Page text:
Tom Yam is a type of soup with distinct sharp hot and sour flavors, scented with pleasant citrusy aroma.

Tom Yam is known to seduce many westerners to fall in love with Thailand, its people and food. Many trips memories to Thailand were written in diaries, others are etched on film but all are stained by the Tom Yam charm.

I still remember with vivid colors my first bowl of Tom Yam, in the night market of the old neighborhood on a hot night in a ragged, unfashionable part of Bangkok. Where the smell of cooking and the glare of florescent lights decorated the alley where JeMoi used to own a restaurant, a very simple and very good one, decorated with cheap bamboo chairs and peeling orange walls. I would enjoy watching the streets of the early night turning into mornings, eating, drinking and sweating. It was hard to say if I was sweating from the hot and humid weather, the cheap whiskey or JeMoi’s spicy food. I still smile when I think of her, standing by my table with a winning smile, as if she knew how much I enjoy the food.

Pork Liver Stir-Fried With Flowering Chives ; ดอกกุยช่ายผัดตับหมู ; daawk guy chaai phat dtap muu

A quick and tasty dish from the hot mouth of the dragon with only three ingredients! Flowering Chives, Pork Liver and Garlic.

Flowering Chives are all year round favorites for their mild garlicky flavor, and can be purchased inexpensively at almost any Asian market.

In Thailand we like to fry them with pork, pork liver or shrimp. These flowering chives are actually the unopened bud stems of garlic chives, also known as Chinese chives.

Here is a quick, tasty dish that allows me to be genuinely emotional: from the tears I shed each time I chop the mountain of shallots…to my delighted grin when I behold the beautiful, deep amber color flaunted by the chicken after less than 15 minutes of preparation – a hue that one might expect to see only in a gourmet magazine photo…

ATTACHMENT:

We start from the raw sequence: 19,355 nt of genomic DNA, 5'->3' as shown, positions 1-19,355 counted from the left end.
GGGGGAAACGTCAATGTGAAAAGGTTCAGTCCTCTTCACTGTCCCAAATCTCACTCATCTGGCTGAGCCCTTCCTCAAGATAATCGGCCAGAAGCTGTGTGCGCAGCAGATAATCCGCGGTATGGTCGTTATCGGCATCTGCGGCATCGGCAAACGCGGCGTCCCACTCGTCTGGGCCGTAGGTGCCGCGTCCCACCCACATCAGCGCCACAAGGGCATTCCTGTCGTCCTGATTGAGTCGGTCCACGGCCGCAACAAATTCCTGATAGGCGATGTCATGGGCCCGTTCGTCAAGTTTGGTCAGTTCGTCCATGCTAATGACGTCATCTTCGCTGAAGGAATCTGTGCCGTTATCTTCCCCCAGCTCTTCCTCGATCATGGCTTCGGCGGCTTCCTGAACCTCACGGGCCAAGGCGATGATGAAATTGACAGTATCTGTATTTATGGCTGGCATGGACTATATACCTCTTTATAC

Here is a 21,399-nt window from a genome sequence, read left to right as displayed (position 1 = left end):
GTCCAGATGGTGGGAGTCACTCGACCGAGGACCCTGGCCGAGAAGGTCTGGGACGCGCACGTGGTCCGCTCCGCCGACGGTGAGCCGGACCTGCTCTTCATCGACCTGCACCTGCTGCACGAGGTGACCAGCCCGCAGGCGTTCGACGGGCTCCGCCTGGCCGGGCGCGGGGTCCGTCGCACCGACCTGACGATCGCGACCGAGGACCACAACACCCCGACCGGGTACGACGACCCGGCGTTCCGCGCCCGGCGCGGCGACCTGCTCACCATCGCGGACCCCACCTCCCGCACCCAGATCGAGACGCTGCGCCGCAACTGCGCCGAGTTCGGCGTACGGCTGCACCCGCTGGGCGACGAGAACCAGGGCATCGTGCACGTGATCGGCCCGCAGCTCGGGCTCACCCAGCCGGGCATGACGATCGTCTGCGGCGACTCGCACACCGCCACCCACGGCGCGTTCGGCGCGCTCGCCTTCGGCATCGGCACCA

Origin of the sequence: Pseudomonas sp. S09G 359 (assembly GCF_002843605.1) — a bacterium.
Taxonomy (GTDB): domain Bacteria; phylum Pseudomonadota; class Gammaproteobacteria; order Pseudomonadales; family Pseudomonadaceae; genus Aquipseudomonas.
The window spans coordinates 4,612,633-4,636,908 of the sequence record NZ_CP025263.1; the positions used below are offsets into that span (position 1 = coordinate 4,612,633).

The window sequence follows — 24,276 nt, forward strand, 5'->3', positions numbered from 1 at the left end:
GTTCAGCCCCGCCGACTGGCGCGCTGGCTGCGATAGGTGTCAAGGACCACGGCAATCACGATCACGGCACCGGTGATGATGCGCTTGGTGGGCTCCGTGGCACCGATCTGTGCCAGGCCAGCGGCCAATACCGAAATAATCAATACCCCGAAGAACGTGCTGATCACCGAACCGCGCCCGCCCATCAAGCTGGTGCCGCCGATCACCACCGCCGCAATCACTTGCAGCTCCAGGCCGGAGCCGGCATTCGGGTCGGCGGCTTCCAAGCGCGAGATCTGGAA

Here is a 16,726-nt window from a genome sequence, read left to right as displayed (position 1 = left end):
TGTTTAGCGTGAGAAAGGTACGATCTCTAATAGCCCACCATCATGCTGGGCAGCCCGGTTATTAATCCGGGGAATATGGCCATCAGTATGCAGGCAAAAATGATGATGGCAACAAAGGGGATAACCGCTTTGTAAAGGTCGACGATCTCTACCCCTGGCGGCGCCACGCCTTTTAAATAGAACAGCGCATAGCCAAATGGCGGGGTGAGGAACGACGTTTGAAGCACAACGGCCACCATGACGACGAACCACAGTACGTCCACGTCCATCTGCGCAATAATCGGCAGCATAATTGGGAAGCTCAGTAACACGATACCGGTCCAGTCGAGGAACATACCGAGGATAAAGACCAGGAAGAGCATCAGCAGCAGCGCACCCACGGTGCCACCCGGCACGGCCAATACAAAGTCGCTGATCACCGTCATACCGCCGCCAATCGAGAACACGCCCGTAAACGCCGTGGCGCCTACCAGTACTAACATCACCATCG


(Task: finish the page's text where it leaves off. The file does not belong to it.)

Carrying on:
Fermented Thai Pork Sausage Recipe

Naem is a fermented sausage made with pork, pork skins, cooked sticky rice (glutinous), fresh garlic, salt, sugar and bird’s eye chilies. The sausage is wrapped in banana leaves or synthetic casings, and fermented for 3-5 days at about 30 degrees (C) and 50% humidity. The fermentation process enables the growth of lactic acid bacteria and yeasts, mostly lactobacilli, which accounts for the sourness of the sausage. The salt acts as an inhibitor – preventing the meat from going rotten, allowing the lactic acid bacteria and yeasts to feed on the rice and sugar, and fermenting the meat to perfection.

Cured pork is made by fermenting a mixture pork meat, cooked pork skin julienne, salt, garlic and cooked sticky rice wrapped in banana leaves. During the summer we leave the wraps unrefrigerated until a rich savory and slightly sour flavor develops. This method of preserving meat goes back to the days before refrigeration was widely used.
In this Northern style recipe I use homemade cured pork, though any commercial product from your local Asian store will do just fine.

Mixing finely chopped fresh chilies including their seeds with fish sauce and a splash of lime juice makes the staple sauce accompanying almost every Thai dish. Restaurants reserve it an honor place on the table, next to the tissue paper and the tooth picks. The debate is on. Some call it “phrik naam bplaa” other will insist on “naam bplaa phrik“. Whatever it’s called, every Thai will admit that some foods just do not taste right without it. It is unimaginable having hot and crispy Thai omelette over rice without it. So, make a batch of it. It will keep for a few weeks in the fridge and will bring you closer to Thailand as it does to the millions of Thais abroad every day.

Stir-fried crab meat with curry powder and eggs - neuua bpuu phat phohng garee – เนื้อปูผัดผงกะหรี่

Most Thai curry dishes call for freshly prepared curry paste that is best used fresh just before cooking.

Here is a delicious and simple exception – Stir-fried crab meat in curry powder, milk and eggs – A popular Thai seafood recipe which is unique in its use of commercially available curry powder.

The dish was first created by Teochew Chinese chefs in the numerous Chinese restaurants in Bangkok who used to cater to the working class of Thai-Chinese immigrates, that came to the Kingdom from the Guangdong province in the southern coast of China.

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